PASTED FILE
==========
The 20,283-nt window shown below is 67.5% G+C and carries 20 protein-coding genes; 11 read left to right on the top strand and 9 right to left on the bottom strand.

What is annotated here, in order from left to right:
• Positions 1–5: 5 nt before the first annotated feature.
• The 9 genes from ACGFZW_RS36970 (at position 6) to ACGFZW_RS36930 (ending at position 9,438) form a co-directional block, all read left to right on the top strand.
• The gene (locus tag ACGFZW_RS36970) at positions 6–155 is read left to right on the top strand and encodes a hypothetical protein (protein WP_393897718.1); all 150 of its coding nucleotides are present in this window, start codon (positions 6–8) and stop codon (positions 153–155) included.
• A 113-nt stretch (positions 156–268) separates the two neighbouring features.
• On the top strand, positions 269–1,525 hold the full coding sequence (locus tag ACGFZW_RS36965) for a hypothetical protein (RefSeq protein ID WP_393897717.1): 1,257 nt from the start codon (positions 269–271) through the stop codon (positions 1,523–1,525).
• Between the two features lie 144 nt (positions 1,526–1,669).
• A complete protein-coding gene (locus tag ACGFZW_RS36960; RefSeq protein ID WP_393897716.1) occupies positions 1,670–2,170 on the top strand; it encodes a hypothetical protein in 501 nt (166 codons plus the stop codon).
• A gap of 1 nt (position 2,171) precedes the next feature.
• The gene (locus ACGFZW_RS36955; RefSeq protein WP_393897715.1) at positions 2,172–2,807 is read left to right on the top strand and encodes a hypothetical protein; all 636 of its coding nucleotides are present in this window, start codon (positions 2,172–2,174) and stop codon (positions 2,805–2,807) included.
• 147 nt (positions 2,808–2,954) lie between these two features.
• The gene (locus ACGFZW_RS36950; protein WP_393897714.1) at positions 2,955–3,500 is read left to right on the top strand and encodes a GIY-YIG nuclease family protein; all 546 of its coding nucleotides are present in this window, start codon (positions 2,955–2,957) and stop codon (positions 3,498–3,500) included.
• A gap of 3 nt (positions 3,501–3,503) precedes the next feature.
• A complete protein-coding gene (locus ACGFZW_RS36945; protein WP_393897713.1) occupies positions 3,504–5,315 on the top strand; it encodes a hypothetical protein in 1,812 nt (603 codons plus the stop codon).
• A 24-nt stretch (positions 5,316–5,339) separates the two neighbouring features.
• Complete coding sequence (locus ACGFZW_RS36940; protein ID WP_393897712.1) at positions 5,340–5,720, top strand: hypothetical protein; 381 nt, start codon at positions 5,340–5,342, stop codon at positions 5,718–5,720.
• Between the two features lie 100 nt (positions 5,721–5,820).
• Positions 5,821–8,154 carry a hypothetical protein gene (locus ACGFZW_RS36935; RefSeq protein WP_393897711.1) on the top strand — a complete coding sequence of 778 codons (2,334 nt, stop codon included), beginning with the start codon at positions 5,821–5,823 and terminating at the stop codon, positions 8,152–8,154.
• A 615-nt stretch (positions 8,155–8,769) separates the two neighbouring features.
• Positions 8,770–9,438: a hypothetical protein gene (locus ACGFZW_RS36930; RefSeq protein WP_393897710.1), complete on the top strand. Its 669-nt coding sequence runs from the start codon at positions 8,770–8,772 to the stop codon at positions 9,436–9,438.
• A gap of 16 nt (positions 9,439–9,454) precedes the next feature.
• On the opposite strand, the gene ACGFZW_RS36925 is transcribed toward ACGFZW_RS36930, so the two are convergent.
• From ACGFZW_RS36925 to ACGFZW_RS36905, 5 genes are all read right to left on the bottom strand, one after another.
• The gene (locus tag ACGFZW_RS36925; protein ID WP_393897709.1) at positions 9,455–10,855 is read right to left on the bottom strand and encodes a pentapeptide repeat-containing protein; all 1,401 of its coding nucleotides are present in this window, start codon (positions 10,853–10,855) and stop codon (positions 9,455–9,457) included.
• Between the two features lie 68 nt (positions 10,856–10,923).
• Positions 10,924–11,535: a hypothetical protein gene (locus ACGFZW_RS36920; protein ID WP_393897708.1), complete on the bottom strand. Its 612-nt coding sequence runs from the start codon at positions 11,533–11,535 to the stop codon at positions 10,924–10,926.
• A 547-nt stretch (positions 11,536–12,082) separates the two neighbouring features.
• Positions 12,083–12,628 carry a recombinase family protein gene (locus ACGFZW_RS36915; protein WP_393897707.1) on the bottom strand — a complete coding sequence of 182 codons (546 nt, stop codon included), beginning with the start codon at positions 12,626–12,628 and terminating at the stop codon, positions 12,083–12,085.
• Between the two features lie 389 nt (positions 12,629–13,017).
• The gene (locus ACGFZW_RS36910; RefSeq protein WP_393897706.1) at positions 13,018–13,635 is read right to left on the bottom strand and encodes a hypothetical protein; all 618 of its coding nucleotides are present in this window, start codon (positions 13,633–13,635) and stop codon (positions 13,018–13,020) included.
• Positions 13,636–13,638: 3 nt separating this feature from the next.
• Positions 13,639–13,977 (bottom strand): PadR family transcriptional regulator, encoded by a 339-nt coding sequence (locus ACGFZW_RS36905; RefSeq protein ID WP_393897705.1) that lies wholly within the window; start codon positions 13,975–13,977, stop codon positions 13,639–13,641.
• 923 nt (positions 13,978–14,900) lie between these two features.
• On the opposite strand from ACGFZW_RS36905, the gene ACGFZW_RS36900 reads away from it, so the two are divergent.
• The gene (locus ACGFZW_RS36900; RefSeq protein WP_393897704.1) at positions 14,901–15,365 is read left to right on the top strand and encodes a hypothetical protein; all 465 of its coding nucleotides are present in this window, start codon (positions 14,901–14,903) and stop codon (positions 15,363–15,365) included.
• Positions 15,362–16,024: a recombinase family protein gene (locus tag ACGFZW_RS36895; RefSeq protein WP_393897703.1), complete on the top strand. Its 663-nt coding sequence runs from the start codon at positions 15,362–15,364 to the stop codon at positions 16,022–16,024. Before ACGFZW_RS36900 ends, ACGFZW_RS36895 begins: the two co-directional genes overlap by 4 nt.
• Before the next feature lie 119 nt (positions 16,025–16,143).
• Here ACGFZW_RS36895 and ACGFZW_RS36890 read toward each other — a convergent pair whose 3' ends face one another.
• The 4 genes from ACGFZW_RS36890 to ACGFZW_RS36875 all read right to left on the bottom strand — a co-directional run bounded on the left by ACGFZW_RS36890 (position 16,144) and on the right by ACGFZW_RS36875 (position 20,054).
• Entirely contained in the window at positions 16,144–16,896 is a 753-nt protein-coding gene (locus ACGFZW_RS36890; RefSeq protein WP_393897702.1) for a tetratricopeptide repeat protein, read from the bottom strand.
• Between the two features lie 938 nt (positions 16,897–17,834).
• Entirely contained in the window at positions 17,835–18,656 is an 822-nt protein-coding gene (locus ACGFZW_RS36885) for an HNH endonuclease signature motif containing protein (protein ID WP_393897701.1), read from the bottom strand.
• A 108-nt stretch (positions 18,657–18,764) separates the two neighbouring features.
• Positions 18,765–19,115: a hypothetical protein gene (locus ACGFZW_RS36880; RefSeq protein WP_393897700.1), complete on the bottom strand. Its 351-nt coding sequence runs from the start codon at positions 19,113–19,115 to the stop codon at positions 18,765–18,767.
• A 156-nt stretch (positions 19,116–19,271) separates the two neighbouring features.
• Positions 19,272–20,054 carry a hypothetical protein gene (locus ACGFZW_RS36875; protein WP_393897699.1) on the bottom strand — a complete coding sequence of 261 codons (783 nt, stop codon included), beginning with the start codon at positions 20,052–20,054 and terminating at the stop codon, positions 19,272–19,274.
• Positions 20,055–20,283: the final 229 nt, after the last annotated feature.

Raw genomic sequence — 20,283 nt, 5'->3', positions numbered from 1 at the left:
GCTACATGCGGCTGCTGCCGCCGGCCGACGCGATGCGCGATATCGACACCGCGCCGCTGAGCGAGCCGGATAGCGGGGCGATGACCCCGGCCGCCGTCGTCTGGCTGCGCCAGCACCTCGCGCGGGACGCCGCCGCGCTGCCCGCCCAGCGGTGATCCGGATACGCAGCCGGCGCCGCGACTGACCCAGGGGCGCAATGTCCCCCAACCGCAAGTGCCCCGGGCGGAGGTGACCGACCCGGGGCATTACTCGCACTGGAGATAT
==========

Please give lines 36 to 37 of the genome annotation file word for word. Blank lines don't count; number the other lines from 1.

• The gene (locus ACGFZW_RS36900; RefSeq protein WP_393897704.1) at positions 14,901–15,365 is read left to right on the top strand and encodes a hypothetical protein; all 465 of its coding nucleotides are present in this window, start codon (positions 14,901–14,903) and stop codon (positions 15,363–15,365) included.
• Positions 15,362–16,024: a recombinase family protein gene (locus tag ACGFZW_RS36895; RefSeq protein WP_393897703.1), complete on the top strand. Its 663-nt coding sequence runs from the start codon at positions 15,362–15,364 to the stop codon at positions 16,022–16,024. Before ACGFZW_RS36900 ends, ACGFZW_RS36895 begins: the two co-directional genes overlap by 4 nt.